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Before 2020, there had been three federal executions in 60 years. Then Trump put 13 people to death in six months IN THE FINAL moments of Brandon Bernard’s life, before he was executed by lethal injection at a federal penitentiary in Terre Haute, Indiana, on Dec. 10, 2020, President Donald Trump picked up the phone to entertain a final plea for mercy on Bernard’s behalf. The call was not with Bernard’s family or his attorneys. Nor was it with representatives from the Justice Department’s Pardon Attorney office, who had recommended just days earlier that Trump spare Bernard’s life.

Utah Court Grants New Trial to Death-Row Prisoner Convicted in 1985 by False Testimony Coerced by Police

A Utah judge has granted a new trial to death-row prisoner Douglas Carter, finding that prosecutors knowingly withheld from the defense evidence that police coerced false testimony from two key witnesses, coached them to lie, provided them “thousands of dollars in financial benefits” to implicate Carter, and threatened them with deportation and loss of their son if they did not cooperate.

Carter, who is black, was charged with murdering a white woman, Eva Oleson, who was the aunt of the Provo City Police Department police chief. No physical evidence linked him to the crime. He was tried, convicted, and sentenced to death in 1985 based upon a confession to police that Carter said was false and coerced and the testimony of two witness, Epifanio and Lucia Tovar, who were in the country illegally and claimed Carter had confessed to the murder.

Epifanio testified at the trial that Carter had come to him prior to committing the crime and told him that he intended to “rape, break, and drive,” that night, left his house, and returned within a couple of hours, then confessed to him in detail how he had committed the crime and performed a physical demonstration, while laughing. Lucia verified the timeline to which Epifanio had testified and said she had seen Carter acting something out. The weekend before the trial Epifanio also supposedly revealed the location of the murder weapon to the police, after having told the police in several prior meetings that he did not know where the gun was.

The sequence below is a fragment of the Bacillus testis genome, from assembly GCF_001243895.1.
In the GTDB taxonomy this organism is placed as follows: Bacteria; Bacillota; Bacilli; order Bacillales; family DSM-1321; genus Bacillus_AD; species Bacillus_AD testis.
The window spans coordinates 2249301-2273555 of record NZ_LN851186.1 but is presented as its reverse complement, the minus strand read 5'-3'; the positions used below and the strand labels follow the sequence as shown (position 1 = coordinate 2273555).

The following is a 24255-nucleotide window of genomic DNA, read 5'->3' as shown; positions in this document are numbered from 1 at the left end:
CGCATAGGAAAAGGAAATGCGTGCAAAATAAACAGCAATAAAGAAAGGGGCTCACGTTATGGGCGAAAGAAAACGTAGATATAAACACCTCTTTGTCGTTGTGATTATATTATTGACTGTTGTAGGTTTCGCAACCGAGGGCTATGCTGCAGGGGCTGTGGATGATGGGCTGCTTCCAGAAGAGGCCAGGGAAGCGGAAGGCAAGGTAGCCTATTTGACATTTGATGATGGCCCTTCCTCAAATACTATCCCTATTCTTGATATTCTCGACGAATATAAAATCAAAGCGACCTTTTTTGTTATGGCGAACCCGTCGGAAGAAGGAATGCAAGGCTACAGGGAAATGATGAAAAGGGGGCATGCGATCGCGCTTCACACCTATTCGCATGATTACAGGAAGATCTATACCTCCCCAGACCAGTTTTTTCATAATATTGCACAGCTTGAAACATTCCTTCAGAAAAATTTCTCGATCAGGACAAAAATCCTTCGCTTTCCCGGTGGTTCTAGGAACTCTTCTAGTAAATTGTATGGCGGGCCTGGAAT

Following depositions and an evidentiary hearing, Utah County District Court Judge Derek P. Pullan issued a 115-page ruling on November 23, 2022 granting Carter a new trial. The Tovars testified by deposition that police and prosecutors had offered them gifts and money, coached them to lie in court, and threatened them with deportation if they didn’t cooperate. Pullan found that the false version of events the Tovars provided police prior to trial had become more and more favorable to the prosecution as the payments increased, that prosecutor Wayne Watson was aware of the payments, that Watson knew Epifanio lied when he testified that the sole benefit he had received for his cooperation was a check for $14, and that Watson knowingly failed to correct Epifanio’s lie.

Pullan also found that Provo Police Lieutenant George Pierpont, who had elicited the alleged confession from Carter, had threatened the Tovars before eliciting favorable statements from them, that either Pierpont or Watson told Epifanio to testify that Carter said he was going to go “rape, break, and drive” before the murder, that Watson knew that Epifanio’s testimony was false, and that Watson failed to correct the false testimony once it was given.

Prosecutors announced on November 28 that they will appeal the ruling.